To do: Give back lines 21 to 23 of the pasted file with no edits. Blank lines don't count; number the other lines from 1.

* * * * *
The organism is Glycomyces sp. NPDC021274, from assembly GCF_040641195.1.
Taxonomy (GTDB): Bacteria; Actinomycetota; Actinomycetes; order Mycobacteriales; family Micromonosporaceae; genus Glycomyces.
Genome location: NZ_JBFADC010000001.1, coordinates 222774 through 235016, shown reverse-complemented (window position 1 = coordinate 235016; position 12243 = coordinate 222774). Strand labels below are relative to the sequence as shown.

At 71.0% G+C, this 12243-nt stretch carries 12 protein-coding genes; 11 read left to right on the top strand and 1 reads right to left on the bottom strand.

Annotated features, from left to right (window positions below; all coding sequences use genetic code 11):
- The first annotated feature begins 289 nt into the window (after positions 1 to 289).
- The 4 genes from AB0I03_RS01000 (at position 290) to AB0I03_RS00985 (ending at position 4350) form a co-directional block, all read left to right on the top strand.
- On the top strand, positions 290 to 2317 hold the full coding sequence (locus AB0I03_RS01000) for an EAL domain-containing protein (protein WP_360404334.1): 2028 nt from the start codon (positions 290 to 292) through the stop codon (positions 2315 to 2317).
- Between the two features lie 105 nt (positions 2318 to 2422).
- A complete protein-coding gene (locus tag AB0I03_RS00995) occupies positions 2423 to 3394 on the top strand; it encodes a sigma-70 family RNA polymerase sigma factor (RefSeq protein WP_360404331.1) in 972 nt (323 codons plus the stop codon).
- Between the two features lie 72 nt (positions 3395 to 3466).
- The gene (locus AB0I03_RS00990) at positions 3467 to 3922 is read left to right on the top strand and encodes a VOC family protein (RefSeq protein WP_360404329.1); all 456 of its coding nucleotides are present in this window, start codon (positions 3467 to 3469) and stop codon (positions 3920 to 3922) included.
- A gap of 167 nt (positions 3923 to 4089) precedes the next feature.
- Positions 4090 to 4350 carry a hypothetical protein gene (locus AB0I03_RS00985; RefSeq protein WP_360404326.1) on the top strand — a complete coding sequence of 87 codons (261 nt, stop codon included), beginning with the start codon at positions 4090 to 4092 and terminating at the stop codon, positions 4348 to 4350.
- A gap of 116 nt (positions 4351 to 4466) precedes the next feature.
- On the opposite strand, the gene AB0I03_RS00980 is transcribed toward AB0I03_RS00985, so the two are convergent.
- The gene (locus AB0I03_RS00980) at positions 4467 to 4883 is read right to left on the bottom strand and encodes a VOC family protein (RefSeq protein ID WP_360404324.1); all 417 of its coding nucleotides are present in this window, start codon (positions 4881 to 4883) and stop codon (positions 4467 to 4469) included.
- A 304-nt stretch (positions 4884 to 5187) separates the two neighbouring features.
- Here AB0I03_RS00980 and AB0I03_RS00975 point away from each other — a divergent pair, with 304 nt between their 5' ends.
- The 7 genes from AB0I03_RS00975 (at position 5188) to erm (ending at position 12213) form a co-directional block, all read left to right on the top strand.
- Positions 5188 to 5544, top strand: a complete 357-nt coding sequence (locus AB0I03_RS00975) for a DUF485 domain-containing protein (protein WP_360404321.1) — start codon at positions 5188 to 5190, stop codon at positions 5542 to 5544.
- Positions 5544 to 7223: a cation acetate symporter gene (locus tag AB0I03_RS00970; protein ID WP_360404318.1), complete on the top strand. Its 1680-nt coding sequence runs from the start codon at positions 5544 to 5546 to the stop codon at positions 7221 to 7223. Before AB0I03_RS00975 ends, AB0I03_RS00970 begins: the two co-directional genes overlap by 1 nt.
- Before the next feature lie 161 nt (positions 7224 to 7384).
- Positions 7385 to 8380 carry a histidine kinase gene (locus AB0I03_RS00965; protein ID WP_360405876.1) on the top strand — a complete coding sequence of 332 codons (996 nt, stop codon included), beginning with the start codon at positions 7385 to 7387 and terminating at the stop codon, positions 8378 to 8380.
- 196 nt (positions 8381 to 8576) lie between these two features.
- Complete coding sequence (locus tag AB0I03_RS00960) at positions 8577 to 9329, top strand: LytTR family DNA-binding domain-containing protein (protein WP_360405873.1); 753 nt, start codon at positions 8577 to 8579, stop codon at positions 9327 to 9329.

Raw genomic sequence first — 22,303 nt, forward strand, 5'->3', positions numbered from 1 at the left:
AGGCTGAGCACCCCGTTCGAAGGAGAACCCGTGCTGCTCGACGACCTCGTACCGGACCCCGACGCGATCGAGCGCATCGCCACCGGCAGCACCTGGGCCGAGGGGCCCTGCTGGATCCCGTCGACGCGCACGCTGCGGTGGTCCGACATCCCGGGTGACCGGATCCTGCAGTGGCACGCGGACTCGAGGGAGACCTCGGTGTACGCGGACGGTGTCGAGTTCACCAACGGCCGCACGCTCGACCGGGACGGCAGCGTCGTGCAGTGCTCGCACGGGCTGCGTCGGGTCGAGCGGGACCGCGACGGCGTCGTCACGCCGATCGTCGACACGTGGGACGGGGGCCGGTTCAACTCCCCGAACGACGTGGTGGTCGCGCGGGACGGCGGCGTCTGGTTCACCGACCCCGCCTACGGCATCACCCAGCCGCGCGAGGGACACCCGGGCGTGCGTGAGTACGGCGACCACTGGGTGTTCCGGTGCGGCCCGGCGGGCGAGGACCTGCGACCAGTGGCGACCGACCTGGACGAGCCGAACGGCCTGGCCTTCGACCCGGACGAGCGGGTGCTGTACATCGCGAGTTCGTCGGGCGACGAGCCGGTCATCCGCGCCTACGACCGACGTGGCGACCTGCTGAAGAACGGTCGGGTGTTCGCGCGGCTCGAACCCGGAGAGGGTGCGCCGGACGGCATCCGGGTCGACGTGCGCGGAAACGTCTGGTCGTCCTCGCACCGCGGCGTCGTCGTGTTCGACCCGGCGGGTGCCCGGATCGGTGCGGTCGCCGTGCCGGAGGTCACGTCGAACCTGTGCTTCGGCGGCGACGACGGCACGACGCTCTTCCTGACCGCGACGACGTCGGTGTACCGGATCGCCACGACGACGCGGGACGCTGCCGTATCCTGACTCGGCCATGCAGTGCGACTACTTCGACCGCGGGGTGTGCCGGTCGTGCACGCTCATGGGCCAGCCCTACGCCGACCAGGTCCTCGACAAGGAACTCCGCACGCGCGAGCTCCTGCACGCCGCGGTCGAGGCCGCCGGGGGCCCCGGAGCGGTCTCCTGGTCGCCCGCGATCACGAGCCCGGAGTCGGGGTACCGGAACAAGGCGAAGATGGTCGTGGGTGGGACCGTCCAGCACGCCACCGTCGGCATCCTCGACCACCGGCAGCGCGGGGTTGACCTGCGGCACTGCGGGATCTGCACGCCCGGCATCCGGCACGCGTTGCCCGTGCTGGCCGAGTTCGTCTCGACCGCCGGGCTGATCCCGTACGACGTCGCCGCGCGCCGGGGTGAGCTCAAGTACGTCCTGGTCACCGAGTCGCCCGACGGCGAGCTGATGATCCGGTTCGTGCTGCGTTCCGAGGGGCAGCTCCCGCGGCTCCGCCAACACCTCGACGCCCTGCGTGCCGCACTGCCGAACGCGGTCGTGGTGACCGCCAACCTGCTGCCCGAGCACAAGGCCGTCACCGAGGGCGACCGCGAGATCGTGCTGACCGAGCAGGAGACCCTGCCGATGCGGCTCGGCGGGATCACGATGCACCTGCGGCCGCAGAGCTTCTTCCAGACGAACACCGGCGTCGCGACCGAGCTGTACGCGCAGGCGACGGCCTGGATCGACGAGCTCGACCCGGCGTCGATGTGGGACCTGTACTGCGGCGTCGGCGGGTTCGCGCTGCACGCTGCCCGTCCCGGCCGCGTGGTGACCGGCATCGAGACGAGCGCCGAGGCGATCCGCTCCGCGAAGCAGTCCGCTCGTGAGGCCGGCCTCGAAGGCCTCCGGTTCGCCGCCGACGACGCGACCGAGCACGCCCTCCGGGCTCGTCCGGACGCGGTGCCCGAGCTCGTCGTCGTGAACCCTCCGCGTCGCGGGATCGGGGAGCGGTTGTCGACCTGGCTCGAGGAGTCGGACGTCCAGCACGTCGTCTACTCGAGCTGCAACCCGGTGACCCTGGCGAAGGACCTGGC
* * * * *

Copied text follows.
- Positions 5188 to 5544, top strand: a complete 357-nt coding sequence (locus AB0I03_RS00975) for a DUF485 domain-containing protein (protein WP_360404321.1) — start codon at positions 5188 to 5190, stop codon at positions 5542 to 5544.
- Positions 5544 to 7223: a cation acetate symporter gene (locus tag AB0I03_RS00970; protein ID WP_360404318.1), complete on the top strand. Its 1680-nt coding sequence runs from the start codon at positions 5544 to 5546 to the stop codon at positions 7221 to 7223. Before AB0I03_RS00975 ends, AB0I03_RS00970 begins: the two co-directional genes overlap by 1 nt.
- Before the next feature lie 161 nt (positions 7224 to 7384).